The USC Trojans and UCLA Bruins have announced their intentions to join the Big 10, and while that may be good for the money, it certainly isn’t for winning.
The confirmation of both USC and UCLA joining the Big Ten Conference in 2024 is detrimental to the Pac-12 for what should be rather obvious reasons. However, chances are that it will not treat either program too much better.
For years, the Big Ten has been one of college football’s strongest conferences, leading to many regarding it as the toughest outside of the infamous SEC.
Some of the league’s most prominent powers as of late include Ohio State, Michigan, Michigan State, Penn State, Wisconsin, Iowa, and Minnesota. What do all of those teams have in common? Each and every one of them could go toe-to-toe with both the Trojans and Bruins today. Considering that I just listed half of the conference, that isn’t something that should be blindly swept under the rug.
This goes without even mentioning the fact that a huge portion of the hype that the Pac-12 pair has received is unwarranted to say the least, as neither half of it has seen a 9-win season since 2017 (Trojans went 11-3 that year).
USC is coming off of a 4-8 run, with all of its hype surrounding the arrival of new head coach Lincoln Riley, along with those of big-name talents like quarterback Caleb Williams and wide receiver Jordan Addison.
In other words, the Trojans are being propped up on a pedestal for success that is entirely hypothetical, revolving around: a new head coach known for failing to get over the hump, a less-experienced QB that showcased strong (yet not spectacular) play under that same head coach last year, and a WR that built his image in a flawed ACC–and with a better passer, too.
How is anyone supposed to believe that a squad like USC deserves an ounce of its hype after moving all of that from the worst Power 5 league to the 2nd-best?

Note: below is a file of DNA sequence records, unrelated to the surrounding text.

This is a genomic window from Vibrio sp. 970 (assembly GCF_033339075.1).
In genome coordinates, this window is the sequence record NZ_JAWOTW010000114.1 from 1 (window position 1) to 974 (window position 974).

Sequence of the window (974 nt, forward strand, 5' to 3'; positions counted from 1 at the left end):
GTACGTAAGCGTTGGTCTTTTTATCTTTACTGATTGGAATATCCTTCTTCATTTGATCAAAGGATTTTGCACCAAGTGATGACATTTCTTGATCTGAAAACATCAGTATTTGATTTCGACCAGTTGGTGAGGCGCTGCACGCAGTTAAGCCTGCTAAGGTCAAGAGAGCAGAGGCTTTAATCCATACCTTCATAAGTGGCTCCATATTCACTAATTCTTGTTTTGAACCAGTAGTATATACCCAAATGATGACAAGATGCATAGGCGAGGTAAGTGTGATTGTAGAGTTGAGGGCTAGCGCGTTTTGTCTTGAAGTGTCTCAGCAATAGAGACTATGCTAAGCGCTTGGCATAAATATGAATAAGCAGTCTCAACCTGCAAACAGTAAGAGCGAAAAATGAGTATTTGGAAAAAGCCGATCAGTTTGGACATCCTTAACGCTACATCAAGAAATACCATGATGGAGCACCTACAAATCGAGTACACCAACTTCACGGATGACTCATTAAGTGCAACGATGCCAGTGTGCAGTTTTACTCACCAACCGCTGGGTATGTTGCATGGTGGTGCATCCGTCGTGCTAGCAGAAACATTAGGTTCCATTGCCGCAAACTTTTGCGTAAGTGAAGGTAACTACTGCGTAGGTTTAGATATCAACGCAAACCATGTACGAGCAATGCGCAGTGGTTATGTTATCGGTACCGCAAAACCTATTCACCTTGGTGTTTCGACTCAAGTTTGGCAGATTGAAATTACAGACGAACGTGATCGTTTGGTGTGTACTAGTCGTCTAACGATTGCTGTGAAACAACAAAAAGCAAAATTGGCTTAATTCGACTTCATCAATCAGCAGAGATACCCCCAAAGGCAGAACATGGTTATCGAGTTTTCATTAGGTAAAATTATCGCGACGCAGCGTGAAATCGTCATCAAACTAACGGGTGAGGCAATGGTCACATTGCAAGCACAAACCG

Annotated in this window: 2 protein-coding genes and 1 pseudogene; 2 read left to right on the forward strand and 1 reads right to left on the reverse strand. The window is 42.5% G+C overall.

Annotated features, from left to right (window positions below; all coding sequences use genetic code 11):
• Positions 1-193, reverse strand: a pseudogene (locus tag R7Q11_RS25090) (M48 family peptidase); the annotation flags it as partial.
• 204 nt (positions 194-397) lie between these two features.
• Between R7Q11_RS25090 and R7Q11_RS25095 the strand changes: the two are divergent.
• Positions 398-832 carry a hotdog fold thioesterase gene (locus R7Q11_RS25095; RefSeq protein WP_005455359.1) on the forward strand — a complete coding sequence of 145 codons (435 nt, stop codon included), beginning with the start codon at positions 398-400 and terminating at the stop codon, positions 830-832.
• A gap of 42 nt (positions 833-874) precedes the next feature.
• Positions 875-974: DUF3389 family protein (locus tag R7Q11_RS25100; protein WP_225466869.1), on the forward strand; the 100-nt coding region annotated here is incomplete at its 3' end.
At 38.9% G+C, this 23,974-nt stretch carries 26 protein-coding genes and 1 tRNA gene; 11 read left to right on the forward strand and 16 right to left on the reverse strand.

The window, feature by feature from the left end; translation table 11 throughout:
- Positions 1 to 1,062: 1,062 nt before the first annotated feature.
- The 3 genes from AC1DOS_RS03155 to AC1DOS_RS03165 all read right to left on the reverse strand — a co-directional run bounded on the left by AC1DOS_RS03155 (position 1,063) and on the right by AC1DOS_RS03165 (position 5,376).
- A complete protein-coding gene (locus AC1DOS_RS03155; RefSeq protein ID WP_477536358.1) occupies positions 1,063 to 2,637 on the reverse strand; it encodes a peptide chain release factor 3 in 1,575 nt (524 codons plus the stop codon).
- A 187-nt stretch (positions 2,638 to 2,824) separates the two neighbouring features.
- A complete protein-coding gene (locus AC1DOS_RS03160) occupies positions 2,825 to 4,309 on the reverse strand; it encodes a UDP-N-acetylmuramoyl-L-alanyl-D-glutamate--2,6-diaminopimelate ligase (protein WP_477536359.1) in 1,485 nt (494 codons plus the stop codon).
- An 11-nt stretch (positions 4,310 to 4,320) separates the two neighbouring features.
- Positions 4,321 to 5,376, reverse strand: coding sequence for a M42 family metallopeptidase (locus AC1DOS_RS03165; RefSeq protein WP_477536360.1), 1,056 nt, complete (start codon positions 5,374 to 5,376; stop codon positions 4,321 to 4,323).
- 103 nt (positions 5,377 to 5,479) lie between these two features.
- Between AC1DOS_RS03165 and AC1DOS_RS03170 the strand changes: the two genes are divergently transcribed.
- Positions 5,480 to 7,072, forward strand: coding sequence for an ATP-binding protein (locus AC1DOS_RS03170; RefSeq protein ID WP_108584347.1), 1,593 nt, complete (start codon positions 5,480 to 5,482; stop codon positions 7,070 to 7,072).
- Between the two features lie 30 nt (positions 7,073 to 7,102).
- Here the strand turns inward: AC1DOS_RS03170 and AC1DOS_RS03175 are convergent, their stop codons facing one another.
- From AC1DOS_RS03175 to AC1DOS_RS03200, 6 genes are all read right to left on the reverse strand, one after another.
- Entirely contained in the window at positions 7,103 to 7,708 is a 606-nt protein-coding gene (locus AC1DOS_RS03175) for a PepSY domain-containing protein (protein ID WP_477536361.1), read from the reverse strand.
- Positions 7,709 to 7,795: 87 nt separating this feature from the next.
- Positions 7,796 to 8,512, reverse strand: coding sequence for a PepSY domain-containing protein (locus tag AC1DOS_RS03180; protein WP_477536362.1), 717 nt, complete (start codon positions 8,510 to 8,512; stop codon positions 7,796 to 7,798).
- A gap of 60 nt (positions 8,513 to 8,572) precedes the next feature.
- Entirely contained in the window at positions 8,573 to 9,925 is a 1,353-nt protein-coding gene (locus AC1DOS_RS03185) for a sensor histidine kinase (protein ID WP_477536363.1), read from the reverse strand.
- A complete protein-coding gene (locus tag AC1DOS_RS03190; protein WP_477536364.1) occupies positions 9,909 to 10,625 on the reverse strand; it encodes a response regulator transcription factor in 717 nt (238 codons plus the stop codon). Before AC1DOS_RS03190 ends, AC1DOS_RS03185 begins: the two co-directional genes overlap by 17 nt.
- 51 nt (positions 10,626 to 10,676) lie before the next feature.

As for UCLA, its 2021 season was actually one to remember due to it being the best one seen in years. The Bruins won eight games, with their respectable run being headlined by convincing victories over all three of their in-state conference rivals. And considering that it was their first time going unbeaten against the three since 1998, such a feat is far from meaningless.
However, one good season after several mediocre ones is still not enough to convince me that they are a consistent power anywhere, much less in a bloodbath like the Big Ten.
A relocation like this is obviously not something pulled off overnight; there is a ton of strategizing that goes into it, considering both the good and bad, short-term and long-term consequences of particular league affiliations. Each program has surely thought this through and sees a potential setback in their competitiveness as nothing more than a small price to pay for all of the upsides.
But nonetheless, combining a teaspoon of promise and a decent performance in a weak conference was apparently enough to get a surplus of hype surrounding USC and UCLA. But while those things may have meant a lot in the Pac-12, they are sure to mean very little in a welcoming party hosted by the Big Ten.